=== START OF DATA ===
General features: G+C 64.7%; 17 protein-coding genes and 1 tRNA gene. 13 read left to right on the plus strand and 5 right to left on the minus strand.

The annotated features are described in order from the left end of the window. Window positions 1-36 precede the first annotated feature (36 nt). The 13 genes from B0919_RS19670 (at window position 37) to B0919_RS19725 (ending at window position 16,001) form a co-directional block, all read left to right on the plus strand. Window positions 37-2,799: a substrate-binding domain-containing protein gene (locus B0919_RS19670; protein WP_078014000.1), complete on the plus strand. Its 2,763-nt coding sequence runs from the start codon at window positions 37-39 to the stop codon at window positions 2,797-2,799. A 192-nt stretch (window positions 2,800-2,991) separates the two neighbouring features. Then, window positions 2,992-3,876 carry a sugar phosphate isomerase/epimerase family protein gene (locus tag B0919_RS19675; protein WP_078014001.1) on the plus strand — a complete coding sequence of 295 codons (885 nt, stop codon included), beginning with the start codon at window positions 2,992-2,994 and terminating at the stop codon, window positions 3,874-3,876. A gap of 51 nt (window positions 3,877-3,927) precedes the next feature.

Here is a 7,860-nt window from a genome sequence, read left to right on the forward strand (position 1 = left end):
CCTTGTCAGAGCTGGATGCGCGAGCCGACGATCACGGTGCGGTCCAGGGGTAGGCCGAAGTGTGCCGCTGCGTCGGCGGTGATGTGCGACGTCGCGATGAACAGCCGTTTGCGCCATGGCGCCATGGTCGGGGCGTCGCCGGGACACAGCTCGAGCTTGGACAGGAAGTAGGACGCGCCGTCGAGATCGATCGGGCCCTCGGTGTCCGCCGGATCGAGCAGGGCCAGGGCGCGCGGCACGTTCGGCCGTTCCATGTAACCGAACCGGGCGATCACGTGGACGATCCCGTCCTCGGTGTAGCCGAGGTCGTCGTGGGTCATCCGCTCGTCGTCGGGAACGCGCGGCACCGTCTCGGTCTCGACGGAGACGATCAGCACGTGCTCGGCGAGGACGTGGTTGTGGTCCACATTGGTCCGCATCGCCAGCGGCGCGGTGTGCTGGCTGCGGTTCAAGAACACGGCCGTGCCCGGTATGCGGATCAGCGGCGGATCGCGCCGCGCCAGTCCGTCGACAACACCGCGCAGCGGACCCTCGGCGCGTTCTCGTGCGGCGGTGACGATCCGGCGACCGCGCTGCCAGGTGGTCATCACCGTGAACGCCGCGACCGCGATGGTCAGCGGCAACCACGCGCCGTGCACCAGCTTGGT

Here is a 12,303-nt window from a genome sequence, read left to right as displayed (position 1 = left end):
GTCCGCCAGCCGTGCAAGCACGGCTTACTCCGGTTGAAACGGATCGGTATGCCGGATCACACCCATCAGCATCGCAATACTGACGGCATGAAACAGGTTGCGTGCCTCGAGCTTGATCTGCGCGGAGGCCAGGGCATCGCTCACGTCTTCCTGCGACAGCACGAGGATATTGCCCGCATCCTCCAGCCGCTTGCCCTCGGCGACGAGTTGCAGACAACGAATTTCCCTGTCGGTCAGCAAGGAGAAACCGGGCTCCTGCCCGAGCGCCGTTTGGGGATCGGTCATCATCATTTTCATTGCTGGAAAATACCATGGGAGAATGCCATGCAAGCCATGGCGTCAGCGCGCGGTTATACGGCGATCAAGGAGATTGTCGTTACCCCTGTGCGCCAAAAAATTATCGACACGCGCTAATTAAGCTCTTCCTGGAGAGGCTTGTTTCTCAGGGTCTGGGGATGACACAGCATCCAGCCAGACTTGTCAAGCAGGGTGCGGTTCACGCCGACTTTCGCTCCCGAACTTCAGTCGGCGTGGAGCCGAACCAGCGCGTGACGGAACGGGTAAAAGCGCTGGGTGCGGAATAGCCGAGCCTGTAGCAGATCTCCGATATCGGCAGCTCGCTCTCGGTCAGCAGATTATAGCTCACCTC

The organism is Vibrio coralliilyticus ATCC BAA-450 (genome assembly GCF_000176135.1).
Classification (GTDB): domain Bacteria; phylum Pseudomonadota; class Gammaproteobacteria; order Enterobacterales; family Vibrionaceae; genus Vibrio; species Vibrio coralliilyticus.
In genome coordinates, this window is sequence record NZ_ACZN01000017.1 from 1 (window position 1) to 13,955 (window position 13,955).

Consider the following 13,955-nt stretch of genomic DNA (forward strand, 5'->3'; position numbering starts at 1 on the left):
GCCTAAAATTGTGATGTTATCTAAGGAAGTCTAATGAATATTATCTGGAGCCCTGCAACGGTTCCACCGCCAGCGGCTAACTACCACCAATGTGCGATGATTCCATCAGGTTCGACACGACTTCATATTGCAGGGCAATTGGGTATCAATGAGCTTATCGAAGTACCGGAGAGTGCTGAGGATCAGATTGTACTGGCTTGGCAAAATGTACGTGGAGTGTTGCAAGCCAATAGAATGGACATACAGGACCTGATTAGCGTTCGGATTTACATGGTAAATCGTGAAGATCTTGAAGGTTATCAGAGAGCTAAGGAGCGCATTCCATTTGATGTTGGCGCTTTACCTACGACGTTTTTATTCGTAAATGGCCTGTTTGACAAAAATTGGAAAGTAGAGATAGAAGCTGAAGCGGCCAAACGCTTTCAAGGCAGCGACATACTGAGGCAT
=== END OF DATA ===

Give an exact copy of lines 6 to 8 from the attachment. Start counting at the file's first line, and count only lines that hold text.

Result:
GTCCGCCAGCCGTGCAAGCACGGCTTACTCCGGTTGAAACGGATCGGTATGCCGGATCACACCCATCAGCATCGCAATACTGACGGCATGAAACAGGTTGCGTGCCTCGAGCTTGATCTGCGCGGAGGCCAGGGCATCGCTCACGTCTTCCTGCGACAGCACGAGGATATTGCCCGCATCCTCCAGCCGCTTGCCCTCGGCGACGAGTTGCAGACAACGAATTTCCCTGTCGGTCAGCAAGGAGAAACCGGGCTCCTGCCCGAGCGCCGTTTGGGGATCGGTCATCATCATTTTCATTGCTGGAAAATACCATGGGAGAATGCCATGCAAGCCATGGCGTCAGCGCGCGGTTATACGGCGATCAAGGAGATTGTCGTTACCCCTGTGCGCCAAAAAATTATCGACACGCGCTAATTAAGCTCTTCCTGGAGAGGCTTGTTTCTCAGGGTCTGGGGATGACACAGCATCCAGCCAGACTTGTCAAGCAGGGTGCGGTTCACGCCGACTTTCGCTCCCGAACTTCAGTCGGCGTGGAGCCGAACCAGCGCGTGACGGAACGGGTAAAAGCGCTGGGTGCGGAATAGCCGAGCCTGTAGCAGATCTCCGATATCGGCAGCTCGCTCTCGGTCAGCAGATTATAGCTCACCTC

The organism is Vibrio coralliilyticus ATCC BAA-450 (genome assembly GCF_000176135.1).
Classification (GTDB): domain Bacteria; phylum Pseudomonadota; class Gammaproteobacteria; order Enterobacterales; family Vibrionaceae; genus Vibrio; species Vibrio coralliilyticus.